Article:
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No Ten-Year Plans

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Ron Bailey has some thoughts on top-down government-driven technology programs:

The motivation behind the Apollo moon shot program was largely geopolitical. The Soviets had launched the first artificial satellite in 1957 and orbited the first man around the planet in 1961. As a NASA history explains, "First, and probably most important, the Apollo program was successful in accomplishing the political goals for which it had been created. Kennedy had been dealing with a Cold War crisis in 1961 brought on by several separate factors--the Soviet orbiting of Yuri Gagarin and the disastrous Bay of Pigs invasion only two of them--that Apollo was designed to combat." The Apollo program cost $25.4 billion (about $150 billion in current dollars) to land just 12 astronauts on the moon. It is curious that Shellenberger and Nordhaus cite the Apollo program as an example of transformative technologies since it was basically a technological dead end.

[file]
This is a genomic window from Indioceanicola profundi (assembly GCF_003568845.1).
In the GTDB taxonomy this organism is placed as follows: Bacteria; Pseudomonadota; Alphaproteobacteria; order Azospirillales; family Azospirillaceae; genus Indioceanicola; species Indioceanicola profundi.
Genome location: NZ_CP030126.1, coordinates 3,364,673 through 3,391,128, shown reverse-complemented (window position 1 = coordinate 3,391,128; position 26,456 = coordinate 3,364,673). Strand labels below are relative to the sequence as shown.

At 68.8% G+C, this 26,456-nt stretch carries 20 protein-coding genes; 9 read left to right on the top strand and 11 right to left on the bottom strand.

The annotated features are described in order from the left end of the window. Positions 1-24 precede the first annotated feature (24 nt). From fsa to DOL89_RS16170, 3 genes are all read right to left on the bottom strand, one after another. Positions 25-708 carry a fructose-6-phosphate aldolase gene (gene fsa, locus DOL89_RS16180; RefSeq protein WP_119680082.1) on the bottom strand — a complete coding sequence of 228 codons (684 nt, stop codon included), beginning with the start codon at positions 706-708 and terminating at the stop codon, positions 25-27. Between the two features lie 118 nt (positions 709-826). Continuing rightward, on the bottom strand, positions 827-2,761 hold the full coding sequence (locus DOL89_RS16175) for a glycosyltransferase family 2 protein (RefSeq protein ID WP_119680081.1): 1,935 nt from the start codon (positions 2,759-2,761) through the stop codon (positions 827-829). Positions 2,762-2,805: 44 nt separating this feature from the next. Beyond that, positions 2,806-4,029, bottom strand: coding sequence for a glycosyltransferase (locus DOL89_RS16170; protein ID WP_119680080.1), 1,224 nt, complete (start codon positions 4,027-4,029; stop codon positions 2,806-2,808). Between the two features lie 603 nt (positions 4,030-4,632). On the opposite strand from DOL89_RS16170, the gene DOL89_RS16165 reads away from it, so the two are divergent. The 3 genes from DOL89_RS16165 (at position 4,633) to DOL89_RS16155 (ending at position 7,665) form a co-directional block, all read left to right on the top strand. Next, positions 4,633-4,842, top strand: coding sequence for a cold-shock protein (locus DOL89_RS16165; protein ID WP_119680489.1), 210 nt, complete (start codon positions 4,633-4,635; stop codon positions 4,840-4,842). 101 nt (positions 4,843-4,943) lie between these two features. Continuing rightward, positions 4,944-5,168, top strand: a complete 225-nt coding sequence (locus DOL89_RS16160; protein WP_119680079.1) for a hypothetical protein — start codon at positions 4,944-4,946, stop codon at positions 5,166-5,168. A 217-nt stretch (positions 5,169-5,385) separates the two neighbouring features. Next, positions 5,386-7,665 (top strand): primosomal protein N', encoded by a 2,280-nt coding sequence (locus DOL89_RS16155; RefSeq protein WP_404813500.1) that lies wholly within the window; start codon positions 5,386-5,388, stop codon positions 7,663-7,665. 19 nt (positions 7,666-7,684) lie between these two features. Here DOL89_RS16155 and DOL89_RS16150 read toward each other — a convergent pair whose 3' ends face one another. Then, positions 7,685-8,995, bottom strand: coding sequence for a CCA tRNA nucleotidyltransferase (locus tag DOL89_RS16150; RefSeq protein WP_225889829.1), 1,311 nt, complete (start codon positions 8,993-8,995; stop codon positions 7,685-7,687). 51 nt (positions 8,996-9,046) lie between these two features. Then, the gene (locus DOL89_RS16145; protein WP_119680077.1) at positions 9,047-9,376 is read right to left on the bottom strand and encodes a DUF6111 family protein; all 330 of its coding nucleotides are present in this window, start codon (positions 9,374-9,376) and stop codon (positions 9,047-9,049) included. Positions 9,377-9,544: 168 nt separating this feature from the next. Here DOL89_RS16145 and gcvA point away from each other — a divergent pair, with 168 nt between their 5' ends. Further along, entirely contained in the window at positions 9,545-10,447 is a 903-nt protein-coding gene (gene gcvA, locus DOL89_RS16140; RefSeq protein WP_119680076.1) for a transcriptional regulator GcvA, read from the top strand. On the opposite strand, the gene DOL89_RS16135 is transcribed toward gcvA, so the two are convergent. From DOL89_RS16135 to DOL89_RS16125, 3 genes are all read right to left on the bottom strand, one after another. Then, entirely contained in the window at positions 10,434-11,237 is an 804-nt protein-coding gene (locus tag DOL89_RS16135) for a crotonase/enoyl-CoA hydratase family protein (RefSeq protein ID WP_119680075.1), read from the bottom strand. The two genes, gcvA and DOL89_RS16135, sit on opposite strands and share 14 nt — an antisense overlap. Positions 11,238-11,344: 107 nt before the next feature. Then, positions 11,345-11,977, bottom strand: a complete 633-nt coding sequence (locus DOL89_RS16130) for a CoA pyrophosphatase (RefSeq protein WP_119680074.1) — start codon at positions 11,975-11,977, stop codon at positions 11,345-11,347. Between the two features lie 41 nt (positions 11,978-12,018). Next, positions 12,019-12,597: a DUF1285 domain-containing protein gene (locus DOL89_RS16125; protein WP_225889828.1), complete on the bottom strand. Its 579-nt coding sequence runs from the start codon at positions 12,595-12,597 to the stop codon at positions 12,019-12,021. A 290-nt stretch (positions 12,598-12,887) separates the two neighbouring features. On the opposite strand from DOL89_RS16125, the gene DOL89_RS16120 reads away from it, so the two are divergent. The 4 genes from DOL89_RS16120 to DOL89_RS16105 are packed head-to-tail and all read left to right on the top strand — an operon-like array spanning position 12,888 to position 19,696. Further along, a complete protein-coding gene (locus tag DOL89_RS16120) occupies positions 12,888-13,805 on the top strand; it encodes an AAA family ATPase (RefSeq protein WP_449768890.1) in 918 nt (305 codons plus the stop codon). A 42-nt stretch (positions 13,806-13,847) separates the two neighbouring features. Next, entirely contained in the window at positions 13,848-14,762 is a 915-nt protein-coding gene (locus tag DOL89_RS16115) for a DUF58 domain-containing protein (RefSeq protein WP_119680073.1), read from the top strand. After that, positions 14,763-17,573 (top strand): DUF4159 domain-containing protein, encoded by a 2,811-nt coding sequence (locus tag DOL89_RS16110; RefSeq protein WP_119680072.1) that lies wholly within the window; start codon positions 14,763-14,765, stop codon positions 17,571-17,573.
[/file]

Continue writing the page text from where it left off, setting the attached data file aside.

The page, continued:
Yes, and one that NASA seems determined to repeat.

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Karl Hallowell wrote:

Another reason why electricity generation isn't a hotbed of innovation is because it's a low value, high capital product with plenty of substitute goods. There's no huge payoff in electricity generation (unless there's some sort of market failure as in the California energy crisis or more recently in the European carbon emission market). I gather there's a typical approach for prototype power plants, spend tens or hundreds of millions to produce power that in the best case is worth somewhere around 5-10% over costs (worst case is far worse, fusion can't even generate net power much less net sellable power). That's huge barriers to entry for new companies and the payoffs aren't that good given the risks.

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This page contains a single entry by Rand published on February 7, 2008 12:04 PM.

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